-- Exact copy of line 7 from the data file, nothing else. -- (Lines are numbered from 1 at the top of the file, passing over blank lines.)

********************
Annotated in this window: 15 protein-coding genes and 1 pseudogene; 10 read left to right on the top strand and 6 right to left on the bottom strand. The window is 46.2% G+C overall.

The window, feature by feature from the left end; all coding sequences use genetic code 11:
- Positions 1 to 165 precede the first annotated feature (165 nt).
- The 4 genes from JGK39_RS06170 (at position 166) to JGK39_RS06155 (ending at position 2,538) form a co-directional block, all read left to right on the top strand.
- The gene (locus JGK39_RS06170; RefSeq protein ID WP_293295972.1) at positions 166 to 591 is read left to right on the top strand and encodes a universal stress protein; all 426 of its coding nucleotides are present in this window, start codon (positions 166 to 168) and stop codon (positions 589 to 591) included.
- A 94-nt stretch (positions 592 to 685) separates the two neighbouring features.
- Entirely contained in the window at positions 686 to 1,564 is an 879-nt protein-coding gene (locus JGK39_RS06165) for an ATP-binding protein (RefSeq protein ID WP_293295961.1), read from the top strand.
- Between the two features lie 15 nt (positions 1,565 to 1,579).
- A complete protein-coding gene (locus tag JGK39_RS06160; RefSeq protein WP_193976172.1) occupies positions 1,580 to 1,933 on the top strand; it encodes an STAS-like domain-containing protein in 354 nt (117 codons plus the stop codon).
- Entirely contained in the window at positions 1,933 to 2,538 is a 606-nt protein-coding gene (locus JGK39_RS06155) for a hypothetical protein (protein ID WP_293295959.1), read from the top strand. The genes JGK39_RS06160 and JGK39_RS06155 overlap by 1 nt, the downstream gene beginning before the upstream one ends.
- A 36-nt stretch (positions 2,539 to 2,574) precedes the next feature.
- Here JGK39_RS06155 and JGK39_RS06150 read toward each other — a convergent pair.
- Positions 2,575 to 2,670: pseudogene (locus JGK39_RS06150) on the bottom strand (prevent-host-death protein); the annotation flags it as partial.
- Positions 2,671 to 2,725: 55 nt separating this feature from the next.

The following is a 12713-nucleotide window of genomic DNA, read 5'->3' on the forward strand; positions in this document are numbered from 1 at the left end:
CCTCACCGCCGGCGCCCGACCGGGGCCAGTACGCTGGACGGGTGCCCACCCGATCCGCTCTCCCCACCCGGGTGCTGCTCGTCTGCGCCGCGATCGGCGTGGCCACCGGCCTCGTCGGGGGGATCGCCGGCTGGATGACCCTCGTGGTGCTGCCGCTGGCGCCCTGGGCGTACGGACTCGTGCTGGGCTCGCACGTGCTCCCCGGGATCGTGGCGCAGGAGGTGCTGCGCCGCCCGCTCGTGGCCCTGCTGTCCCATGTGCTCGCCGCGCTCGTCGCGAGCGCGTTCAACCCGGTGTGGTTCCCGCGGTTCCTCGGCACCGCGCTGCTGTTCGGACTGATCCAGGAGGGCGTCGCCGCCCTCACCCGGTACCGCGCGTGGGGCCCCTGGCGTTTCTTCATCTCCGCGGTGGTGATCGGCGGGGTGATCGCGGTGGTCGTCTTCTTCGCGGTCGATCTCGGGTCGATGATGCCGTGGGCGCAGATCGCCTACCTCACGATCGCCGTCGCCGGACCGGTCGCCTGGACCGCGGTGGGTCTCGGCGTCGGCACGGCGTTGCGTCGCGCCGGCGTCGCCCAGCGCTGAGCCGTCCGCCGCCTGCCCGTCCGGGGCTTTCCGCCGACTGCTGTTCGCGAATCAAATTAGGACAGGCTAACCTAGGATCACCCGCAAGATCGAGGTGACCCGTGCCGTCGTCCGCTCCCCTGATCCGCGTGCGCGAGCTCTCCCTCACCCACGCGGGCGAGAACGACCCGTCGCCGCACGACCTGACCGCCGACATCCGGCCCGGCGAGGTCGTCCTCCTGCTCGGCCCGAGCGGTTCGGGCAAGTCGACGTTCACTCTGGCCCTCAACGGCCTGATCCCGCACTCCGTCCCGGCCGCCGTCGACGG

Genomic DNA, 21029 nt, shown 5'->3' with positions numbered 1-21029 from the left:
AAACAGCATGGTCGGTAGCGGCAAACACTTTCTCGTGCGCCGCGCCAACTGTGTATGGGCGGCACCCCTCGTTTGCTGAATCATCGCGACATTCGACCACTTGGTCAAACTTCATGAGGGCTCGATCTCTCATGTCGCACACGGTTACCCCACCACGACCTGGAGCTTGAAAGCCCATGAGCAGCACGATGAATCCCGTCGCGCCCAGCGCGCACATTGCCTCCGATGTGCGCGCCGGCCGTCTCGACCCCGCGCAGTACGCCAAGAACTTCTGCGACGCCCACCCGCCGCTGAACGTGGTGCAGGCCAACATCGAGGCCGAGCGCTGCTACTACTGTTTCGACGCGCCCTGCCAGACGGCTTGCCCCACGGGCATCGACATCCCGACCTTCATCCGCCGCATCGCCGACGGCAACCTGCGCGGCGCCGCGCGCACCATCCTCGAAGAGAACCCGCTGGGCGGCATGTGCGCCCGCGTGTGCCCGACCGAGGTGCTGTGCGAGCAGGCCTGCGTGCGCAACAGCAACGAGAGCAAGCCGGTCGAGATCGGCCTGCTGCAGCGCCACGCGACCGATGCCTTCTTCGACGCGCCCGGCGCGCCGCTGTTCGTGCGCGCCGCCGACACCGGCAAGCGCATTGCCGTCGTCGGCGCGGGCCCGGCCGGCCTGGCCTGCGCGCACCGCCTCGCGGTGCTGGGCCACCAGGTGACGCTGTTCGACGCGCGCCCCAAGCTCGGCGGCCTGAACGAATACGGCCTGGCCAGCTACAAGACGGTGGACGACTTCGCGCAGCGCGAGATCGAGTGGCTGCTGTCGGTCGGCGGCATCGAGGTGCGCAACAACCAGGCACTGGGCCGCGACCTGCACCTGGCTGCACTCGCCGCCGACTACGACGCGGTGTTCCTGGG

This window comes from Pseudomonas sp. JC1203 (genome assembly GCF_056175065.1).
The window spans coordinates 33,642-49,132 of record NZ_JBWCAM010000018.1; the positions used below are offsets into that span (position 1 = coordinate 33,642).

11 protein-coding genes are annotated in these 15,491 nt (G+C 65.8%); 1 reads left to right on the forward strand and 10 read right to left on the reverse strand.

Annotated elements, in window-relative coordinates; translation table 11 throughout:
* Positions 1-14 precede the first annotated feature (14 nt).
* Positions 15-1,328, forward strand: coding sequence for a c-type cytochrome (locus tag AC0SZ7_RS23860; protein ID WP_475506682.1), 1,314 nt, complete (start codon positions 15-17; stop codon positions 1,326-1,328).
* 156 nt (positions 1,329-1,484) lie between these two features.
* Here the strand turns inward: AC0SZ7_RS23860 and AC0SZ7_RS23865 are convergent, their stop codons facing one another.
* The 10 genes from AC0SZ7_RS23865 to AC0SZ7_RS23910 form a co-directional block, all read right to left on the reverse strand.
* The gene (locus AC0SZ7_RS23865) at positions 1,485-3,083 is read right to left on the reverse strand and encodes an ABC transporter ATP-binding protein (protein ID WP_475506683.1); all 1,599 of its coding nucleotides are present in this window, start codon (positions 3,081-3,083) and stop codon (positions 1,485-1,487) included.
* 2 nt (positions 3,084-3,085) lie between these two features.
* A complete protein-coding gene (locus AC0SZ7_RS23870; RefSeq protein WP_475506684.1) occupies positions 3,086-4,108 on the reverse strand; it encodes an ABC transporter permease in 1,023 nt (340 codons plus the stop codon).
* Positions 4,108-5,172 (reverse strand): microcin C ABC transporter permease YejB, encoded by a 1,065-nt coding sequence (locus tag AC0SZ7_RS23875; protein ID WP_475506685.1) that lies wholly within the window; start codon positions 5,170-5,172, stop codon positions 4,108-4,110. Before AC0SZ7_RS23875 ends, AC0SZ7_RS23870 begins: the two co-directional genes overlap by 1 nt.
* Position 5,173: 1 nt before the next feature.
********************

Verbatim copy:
- Entirely contained in the window at positions 686 to 1,564 is an 879-nt protein-coding gene (locus JGK39_RS06165) for an ATP-binding protein (RefSeq protein ID WP_293295961.1), read from the top strand.